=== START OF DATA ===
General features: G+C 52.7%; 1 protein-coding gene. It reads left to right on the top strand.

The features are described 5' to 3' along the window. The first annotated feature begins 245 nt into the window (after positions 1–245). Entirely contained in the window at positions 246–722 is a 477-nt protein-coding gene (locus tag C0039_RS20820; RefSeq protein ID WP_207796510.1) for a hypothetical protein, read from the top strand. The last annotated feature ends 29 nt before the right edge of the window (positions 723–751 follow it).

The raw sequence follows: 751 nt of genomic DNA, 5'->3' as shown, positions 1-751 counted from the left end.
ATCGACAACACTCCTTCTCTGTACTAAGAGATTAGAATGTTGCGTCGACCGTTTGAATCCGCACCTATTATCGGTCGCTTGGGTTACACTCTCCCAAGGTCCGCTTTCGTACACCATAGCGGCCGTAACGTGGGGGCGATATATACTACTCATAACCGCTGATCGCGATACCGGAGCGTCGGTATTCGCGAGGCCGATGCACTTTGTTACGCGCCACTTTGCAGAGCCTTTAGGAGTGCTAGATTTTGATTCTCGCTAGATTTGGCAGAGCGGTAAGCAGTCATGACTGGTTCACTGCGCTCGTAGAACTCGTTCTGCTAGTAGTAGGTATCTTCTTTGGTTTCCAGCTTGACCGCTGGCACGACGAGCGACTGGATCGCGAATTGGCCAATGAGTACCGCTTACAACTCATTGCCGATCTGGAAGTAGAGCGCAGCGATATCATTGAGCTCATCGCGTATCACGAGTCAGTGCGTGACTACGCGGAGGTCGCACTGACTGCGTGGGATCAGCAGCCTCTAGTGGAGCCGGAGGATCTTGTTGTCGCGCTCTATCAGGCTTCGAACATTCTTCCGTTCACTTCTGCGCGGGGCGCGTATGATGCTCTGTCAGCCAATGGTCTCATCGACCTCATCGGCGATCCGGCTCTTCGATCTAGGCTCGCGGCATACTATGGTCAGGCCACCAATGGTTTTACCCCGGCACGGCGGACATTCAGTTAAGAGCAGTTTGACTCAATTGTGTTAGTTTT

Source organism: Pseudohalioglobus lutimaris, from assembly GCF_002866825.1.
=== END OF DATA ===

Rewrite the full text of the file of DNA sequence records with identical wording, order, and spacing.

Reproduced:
General features: G+C 52.7%; 1 protein-coding gene. It reads left to right on the top strand.

The features are described 5' to 3' along the window. The first annotated feature begins 245 nt into the window (after positions 1–245). Entirely contained in the window at positions 246–722 is a 477-nt protein-coding gene (locus tag C0039_RS20820; RefSeq protein ID WP_207796510.1) for a hypothetical protein, read from the top strand. The last annotated feature ends 29 nt before the right edge of the window (positions 723–751 follow it).

The raw sequence follows: 751 nt of genomic DNA, 5'->3' as shown, positions 1-751 counted from the left end.
ATCGACAACACTCCTTCTCTGTACTAAGAGATTAGAATGTTGCGTCGACCGTTTGAATCCGCACCTATTATCGGTCGCTTGGGTTACACTCTCCCAAGGTCCGCTTTCGTACACCATAGCGGCCGTAACGTGGGGGCGATATATACTACTCATAACCGCTGATCGCGATACCGGAGCGTCGGTATTCGCGAGGCCGATGCACTTTGTTACGCGCCACTTTGCAGAGCCTTTAGGAGTGCTAGATTTTGATTCTCGCTAGATTTGGCAGAGCGGTAAGCAGTCATGACTGGTTCACTGCGCTCGTAGAACTCGTTCTGCTAGTAGTAGGTATCTTCTTTGGTTTCCAGCTTGACCGCTGGCACGACGAGCGACTGGATCGCGAATTGGCCAATGAGTACCGCTTACAACTCATTGCCGATCTGGAAGTAGAGCGCAGCGATATCATTGAGCTCATCGCGTATCACGAGTCAGTGCGTGACTACGCGGAGGTCGCACTGACTGCGTGGGATCAGCAGCCTCTAGTGGAGCCGGAGGATCTTGTTGTCGCGCTCTATCAGGCTTCGAACATTCTTCCGTTCACTTCTGCGCGGGGCGCGTATGATGCTCTGTCAGCCAATGGTCTCATCGACCTCATCGGCGATCCGGCTCTTCGATCTAGGCTCGCGGCATACTATGGTCAGGCCACCAATGGTTTTACCCCGGCACGGCGGACATTCAGTTAAGAGCAGTTTGACTCAATTGTGTTAGTTTT

Source organism: Pseudohalioglobus lutimaris, from assembly GCF_002866825.1.